Sunday, December 26, 2010

Best description of what architecture is ... by Charles Darwin (yes, THE Charles Darwin)

Here is a quote attributed to Darwin:

"It is not the strongest of the species that survives, nor the most intelligent that survives. It is the one that is the most adaptable to change.

Right there, for me, is the best definition of software architecture I have seen. Software architecture is whatever you do that allows your system to be adaptable to whatever changes its environments throws at it (scale, hardware failure, legal changes, change of business model, new forms of distribution etc.), better yet Darwin goes to to say

"In the long history of humankind (and animal kind, too) those who learned to collaborate and improvise most effectively have prevailed."

So in his view the keys to adaptability are collaboration and improvisation, which I'd translate it into modern systems as "Communication" and "Experimentation". Communication is THE key to collaboration and a quality lacking in a large number of leading engineer/architects. The core communication skill here is not about communicating what one's particular solution to a problem is, but more a style that is about inquiry, a style that illicit input and views from all significant parties and synthesize them into models and hypothesis and communicate them back and form common understanding (does your architect do that?)
 Experimentation is both a personal quality and something that must built into any system as a first class architecture requirement. Experimentation is generally under-valued in architecture discussion. Systems in general have multiple views, the most popular being the 4+1-views, I would add an "Experimentation View", a view of architecture that describes which sub-systems can be experimented with and in what ways, and how would an experiment success be measured. More on "Experiment View" later, but for, I am even more convinced that analogies with and inspiration from biological systems is worthy guide for designing software systems.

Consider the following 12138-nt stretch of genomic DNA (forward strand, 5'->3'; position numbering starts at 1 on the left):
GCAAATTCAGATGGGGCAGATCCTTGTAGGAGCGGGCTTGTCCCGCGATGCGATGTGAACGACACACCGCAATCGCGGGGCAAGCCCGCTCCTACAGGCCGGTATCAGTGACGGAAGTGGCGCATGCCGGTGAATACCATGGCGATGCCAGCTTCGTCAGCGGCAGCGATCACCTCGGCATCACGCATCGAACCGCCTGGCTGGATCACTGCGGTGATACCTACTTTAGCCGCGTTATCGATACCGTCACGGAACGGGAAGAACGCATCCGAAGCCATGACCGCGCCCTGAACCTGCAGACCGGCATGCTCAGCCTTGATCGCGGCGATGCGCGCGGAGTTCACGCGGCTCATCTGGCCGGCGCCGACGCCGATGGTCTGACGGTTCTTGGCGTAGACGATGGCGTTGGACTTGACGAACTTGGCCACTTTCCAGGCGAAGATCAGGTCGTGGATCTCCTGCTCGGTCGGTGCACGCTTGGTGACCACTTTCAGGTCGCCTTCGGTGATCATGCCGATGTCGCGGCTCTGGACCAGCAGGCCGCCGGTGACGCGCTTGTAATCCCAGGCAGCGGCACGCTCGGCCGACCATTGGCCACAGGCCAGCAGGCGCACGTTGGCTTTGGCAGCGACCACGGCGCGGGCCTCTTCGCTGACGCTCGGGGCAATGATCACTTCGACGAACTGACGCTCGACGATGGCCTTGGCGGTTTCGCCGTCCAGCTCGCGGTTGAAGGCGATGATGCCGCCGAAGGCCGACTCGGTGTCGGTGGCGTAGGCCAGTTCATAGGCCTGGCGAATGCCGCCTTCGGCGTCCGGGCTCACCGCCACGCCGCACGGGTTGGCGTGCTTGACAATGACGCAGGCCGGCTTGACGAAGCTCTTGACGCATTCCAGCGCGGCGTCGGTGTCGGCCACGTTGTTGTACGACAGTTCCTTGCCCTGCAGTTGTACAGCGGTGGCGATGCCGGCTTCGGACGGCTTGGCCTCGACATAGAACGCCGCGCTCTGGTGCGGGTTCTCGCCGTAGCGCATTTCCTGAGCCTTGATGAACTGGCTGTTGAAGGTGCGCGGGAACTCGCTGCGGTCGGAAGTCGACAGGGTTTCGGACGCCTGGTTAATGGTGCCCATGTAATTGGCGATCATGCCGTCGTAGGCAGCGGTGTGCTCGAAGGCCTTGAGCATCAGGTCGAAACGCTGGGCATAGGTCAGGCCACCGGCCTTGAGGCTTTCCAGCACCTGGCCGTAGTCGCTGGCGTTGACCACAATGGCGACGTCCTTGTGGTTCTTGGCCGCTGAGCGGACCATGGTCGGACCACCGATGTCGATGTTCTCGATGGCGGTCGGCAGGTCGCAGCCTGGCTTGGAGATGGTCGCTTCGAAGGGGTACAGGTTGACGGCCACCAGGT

xmlgrrl said...

Hi Farhang-- An experimentation view is a very interesting lens to apply. I've read a few articles that try to resolve the inherent tensions between formal software architectures and agile methodology; do you see this "view" contributing to such an inquiry? In agile approaches, of course, "generativity" -- the ability of the system to accommodate unexpected reuse -- is typically prized. It would be great to see a method of measuring and thereby encouraging it.

(I'm also reminded of the work of Christopher Alexander, the architect (of actual buildings) whose design-pattern approach was adopted in (adapted to!) software. He talked about "habitability" of human spaces, meaning various kinds of adaptability and resilience to new uses.)

Farhang said...

My interpretation of agility is the ability to adapt and change fast enough to survive. in other words the ability to evolve. Experimentation is vital to evolution. Nature "experiments" thru random mutation and the successful ones become the features of next generation of species. In systems we have to plan experimentation, preferably in a non-random fashion. So I do think more emphasis on what sub-systems can be experimented with and how (the experimentation view) can certainly be helpful in bringing agility and formal architecture together.

To give you an example, we have a system that measure "similarity" between two accounts (to decide whether they belong to the same real user), this sub-system, from the start, was marked for experimentation i.e. we formally defined how its success is measured, how the system can switch among different candidates and how different population can be tested (over all defining what an experiment is), as a result we can constantly change this subsystem to try to catch up different ways people "pretend" to have different identities. Doing this would be almost impossible without having an "experimentation" view from the start.

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